FEMA opts to make Windows 98 standard

The Federal Emergency Management Agency has become one of the first agencies to
standardize on Microsoft Windows 98 as the operating system for any new PCs it buys.

Concern about year 2000 readiness prompted FEMA’s Information Technology Policy
Branch to approve a plan to buy new PCs with Win98, said Paul L. Alberti, a computer
specialist in FEMA’s IT Services Unit. The agency’s installed PC base, however,
will “bite the bullet” and stay with Windows 95, he said.

“Different organizations may want to try new things,” he said, but buying
Win98 on new PCs is now official FEMA policy.

Most of the existing 1,500 PCs at FEMA headquarters run Win95. About 3 percent run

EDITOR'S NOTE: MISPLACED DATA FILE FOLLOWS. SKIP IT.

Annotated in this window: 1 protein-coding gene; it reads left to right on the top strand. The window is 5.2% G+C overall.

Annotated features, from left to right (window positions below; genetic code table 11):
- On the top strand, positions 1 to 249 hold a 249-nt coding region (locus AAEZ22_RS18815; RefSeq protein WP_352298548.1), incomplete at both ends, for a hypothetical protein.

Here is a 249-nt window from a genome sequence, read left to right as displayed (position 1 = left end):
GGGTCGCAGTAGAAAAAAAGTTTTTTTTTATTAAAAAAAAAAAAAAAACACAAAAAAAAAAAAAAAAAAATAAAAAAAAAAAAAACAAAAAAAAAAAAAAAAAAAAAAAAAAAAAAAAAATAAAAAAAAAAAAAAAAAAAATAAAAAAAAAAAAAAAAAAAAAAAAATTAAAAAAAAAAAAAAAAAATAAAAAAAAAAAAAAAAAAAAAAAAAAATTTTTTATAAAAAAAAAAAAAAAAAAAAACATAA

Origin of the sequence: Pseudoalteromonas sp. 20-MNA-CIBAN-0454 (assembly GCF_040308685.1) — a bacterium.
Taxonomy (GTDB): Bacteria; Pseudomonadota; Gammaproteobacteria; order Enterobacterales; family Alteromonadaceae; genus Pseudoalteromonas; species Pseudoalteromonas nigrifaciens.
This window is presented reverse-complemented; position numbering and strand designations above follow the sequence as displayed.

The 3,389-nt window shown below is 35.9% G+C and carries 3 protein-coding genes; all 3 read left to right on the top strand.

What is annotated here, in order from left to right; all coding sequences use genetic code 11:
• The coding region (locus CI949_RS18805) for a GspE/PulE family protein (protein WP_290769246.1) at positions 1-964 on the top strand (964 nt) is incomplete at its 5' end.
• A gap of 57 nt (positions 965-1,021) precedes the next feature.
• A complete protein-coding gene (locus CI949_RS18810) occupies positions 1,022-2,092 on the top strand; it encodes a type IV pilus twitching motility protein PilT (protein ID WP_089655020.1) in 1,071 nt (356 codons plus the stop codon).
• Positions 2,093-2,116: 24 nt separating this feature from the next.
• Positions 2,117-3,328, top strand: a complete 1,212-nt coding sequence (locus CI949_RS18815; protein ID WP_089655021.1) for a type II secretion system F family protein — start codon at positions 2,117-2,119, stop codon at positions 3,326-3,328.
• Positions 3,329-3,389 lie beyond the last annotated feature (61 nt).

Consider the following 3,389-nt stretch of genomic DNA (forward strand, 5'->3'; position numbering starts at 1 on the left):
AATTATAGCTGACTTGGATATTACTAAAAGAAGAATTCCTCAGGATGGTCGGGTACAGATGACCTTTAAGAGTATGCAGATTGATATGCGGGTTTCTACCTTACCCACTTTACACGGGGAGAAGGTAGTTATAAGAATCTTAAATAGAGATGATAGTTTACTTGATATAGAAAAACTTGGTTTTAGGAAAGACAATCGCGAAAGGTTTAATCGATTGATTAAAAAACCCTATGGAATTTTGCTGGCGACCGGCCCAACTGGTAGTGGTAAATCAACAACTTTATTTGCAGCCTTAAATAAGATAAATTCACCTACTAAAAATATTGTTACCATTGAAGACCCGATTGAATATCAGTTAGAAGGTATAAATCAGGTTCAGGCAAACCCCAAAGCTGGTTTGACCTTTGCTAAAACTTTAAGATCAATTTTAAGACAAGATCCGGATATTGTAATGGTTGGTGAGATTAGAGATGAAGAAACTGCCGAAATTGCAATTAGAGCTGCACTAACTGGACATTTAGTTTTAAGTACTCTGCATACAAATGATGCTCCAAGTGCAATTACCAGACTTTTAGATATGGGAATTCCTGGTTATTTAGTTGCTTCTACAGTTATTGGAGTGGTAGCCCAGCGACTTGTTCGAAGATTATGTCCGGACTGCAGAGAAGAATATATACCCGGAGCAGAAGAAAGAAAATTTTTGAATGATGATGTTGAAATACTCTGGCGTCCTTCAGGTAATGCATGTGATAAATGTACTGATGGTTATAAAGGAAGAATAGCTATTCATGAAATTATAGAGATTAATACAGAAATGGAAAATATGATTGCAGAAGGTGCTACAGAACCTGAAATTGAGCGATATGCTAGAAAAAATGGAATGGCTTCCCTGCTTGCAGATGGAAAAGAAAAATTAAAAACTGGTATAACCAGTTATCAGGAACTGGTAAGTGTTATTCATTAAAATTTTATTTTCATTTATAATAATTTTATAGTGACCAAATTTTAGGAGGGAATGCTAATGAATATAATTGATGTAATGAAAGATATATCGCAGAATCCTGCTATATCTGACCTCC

something else, Alberti said. FEMA will likely upgrade all these users’ PCs to
Windows NT Workstation 5.0 when it comes out, he said.

FEMA has 10 regions, two national processing centers, disaster field offices,
contractors and on-call disaster relief employees.

The variety and number of sites makes it difficult to estimate how many PCs FEMA has
agencywide. Therefore, he said, it is likely that the implementation of the Win98 policy
will be uneven.

FEMA officials originally planned to buy only Win95 while waiting for NT 5.0. But
Alberti said they changed their minds after realizing they would have to download patches
from Microsoft Corp.’s Web site to make Win95 year 2000-ready.

Moving to Windows NT 4.0 also did not seem to be the right answer because it requires
“extensive work to reformat hard drives,” Alberti said. “It is very
hardware-specific, and we suspect several of our older legacy applications will not run
under NT.”

PCs that FEMA has bought since June 25, including 40 acquired last month, all came with
Win98 installed, Alberti said. 

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